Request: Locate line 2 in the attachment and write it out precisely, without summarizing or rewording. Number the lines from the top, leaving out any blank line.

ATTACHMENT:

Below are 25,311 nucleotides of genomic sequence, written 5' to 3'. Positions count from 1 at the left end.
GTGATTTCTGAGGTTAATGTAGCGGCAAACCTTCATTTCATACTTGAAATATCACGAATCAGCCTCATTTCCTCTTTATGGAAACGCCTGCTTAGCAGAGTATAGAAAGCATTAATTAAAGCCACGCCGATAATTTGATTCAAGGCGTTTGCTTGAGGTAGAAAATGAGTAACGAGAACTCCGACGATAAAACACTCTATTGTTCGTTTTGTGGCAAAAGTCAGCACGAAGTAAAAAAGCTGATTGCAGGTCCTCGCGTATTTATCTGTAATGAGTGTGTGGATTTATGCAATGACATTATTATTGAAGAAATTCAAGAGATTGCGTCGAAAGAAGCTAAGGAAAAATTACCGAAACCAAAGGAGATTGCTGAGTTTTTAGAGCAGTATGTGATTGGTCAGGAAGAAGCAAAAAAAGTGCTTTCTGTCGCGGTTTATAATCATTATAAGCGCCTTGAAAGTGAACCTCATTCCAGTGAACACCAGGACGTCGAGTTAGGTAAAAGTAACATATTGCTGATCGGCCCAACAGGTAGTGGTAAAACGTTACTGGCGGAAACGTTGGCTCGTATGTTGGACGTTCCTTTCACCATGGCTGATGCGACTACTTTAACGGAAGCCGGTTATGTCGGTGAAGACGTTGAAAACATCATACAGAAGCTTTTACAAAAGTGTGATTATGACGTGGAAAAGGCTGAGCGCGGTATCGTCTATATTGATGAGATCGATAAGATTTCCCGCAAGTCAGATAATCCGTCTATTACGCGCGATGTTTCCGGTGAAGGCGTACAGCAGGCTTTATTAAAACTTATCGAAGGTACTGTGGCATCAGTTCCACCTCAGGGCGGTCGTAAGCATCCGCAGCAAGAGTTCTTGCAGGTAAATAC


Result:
GTGATTTCTGAGGTTAATGTAGCGGCAAACCTTCATTTCATACTTGAAATATCACGAATCAGCCTCATTTCCTCTTTATGGAAACGCCTGCTTAGCAGAGTATAGAAAGCATTAATTAAAGCCACGCCGATAATTTGATTCAAGGCGTTTGCTTGAGGTAGAAAATGAGTAACGAGAACTCCGACGATAAAACACTCTATTGTTCGTTTTGTGGCAAAAGTCAGCACGAAGTAAAAAAGCTGATTGCAGGTCCTCGCGTATTTATCTGTAATGAGTGTGTGGATTTATGCAATGACATTATTATTGAAGAAATTCAAGAGATTGCGTCGAAAGAAGCTAAGGAAAAATTACCGAAACCAAAGGAGATTGCTGAGTTTTTAGAGCAGTATGTGATTGGTCAGGAAGAAGCAAAAAAAGTGCTTTCTGTCGCGGTTTATAATCATTATAAGCGCCTTGAAAGTGAACCTCATTCCAGTGAACACCAGGACGTCGAGTTAGGTAAAAGTAACATATTGCTGATCGGCCCAACAGGTAGTGGTAAAACGTTACTGGCGGAAACGTTGGCTCGTATGTTGGACGTTCCTTTCACCATGGCTGATGCGACTACTTTAACGGAAGCCGGTTATGTCGGTGAAGACGTTGAAAACATCATACAGAAGCTTTTACAAAAGTGTGATTATGACGTGGAAAAGGCTGAGCGCGGTATCGTCTATATTGATGAGATCGATAAGATTTCCCGCAAGTCAGATAATCCGTCTATTACGCGCGATGTTTCCGGTGAAGGCGTACAGCAGGCTTTATTAAAACTTATCGAAGGTACTGTGGCATCAGTTCCACCTCAGGGCGGTCGTAAGCATCCGCAGCAAGAGTTCTTGCAGGTAAATAC